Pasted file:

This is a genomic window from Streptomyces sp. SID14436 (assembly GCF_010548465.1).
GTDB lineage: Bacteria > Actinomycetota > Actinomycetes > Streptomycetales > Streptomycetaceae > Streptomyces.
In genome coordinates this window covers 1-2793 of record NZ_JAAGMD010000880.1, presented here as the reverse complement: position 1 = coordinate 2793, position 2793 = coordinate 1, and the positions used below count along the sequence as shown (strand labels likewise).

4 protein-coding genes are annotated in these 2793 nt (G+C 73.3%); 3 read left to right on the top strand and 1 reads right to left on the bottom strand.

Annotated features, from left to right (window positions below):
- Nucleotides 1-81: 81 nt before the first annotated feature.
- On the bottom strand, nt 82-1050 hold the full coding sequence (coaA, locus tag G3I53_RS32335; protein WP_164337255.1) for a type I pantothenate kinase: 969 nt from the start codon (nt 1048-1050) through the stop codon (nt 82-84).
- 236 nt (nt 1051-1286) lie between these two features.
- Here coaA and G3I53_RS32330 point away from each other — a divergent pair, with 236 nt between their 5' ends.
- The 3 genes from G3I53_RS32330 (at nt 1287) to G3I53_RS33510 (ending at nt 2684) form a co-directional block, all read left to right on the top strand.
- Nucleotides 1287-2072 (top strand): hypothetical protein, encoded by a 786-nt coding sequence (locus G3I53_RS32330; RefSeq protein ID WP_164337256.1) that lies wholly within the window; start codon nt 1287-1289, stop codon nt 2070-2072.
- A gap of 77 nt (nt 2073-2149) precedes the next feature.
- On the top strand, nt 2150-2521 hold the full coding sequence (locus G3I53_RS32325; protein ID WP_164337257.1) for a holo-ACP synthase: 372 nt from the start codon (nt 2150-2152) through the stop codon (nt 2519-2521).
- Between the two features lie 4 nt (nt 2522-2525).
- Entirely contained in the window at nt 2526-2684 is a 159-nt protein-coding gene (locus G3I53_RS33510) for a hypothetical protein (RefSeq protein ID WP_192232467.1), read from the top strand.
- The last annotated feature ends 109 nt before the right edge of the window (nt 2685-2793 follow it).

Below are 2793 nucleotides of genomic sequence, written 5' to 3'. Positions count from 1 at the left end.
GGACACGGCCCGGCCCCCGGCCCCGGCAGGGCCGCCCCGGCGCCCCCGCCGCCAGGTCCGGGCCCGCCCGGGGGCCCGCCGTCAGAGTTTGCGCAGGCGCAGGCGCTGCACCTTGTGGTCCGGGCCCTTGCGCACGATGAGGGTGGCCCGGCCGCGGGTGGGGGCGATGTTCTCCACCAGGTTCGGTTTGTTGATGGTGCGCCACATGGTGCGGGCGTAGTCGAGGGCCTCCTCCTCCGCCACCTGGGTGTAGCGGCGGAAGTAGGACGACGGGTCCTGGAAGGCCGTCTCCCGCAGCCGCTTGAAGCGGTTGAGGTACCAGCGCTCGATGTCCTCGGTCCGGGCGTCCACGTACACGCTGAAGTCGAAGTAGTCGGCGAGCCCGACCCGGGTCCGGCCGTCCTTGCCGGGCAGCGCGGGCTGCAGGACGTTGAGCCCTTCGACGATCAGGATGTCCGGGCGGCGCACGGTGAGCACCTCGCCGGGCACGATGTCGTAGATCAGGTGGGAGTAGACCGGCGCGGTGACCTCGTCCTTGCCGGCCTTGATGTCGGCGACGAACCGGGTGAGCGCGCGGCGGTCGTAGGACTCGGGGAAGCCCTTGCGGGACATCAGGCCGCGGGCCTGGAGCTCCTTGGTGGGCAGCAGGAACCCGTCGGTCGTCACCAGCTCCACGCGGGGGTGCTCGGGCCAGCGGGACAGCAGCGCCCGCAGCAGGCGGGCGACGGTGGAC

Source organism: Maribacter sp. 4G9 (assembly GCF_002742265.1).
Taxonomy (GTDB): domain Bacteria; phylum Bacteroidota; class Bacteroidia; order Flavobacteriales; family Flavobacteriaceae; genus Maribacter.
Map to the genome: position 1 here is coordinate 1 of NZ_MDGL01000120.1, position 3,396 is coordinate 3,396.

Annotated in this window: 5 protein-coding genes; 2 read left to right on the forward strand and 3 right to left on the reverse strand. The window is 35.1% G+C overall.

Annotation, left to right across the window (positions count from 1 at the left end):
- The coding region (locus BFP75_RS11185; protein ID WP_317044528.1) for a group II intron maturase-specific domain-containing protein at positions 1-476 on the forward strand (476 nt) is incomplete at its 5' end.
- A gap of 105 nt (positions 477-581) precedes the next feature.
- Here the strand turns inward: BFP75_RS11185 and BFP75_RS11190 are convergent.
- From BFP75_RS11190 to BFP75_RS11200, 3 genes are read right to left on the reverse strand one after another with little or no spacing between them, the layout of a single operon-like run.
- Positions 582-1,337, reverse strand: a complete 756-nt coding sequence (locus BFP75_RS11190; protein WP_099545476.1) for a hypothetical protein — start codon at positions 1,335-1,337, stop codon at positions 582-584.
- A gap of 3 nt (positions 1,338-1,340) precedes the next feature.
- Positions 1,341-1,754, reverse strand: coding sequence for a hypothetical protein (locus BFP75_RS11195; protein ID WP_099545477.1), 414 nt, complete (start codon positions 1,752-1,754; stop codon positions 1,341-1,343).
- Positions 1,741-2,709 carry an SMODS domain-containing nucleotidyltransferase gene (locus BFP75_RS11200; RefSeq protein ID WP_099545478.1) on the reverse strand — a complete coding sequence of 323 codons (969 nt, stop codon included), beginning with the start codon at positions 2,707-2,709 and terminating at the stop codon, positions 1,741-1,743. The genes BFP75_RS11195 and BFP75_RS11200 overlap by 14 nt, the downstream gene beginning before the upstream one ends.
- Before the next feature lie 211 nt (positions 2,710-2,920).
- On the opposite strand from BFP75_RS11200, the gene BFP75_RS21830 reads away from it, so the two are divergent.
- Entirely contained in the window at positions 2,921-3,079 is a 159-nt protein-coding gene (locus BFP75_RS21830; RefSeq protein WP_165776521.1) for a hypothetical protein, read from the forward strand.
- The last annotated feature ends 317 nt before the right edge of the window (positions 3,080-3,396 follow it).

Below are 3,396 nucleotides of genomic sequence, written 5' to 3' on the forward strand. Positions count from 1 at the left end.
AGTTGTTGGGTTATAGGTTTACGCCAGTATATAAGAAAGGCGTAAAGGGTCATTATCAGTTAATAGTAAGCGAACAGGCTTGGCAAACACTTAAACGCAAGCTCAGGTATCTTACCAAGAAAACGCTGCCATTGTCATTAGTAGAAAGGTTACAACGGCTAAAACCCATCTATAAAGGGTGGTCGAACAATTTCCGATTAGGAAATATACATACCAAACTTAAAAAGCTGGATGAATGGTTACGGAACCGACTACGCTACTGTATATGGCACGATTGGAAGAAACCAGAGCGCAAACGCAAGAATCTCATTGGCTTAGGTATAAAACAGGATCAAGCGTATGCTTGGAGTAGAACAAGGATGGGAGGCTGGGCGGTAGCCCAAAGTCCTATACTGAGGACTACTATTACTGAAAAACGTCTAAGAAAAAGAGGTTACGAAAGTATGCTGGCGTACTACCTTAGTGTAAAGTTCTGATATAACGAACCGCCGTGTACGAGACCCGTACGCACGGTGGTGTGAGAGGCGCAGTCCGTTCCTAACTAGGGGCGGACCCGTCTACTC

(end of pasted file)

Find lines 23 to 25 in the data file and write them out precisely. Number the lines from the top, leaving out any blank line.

Annotation, left to right across the window (positions count from 1 at the left end):
- The coding region (locus BFP75_RS11185; protein ID WP_317044528.1) for a group II intron maturase-specific domain-containing protein at positions 1-476 on the forward strand (476 nt) is incomplete at its 5' end.
- A gap of 105 nt (positions 477-581) precedes the next feature.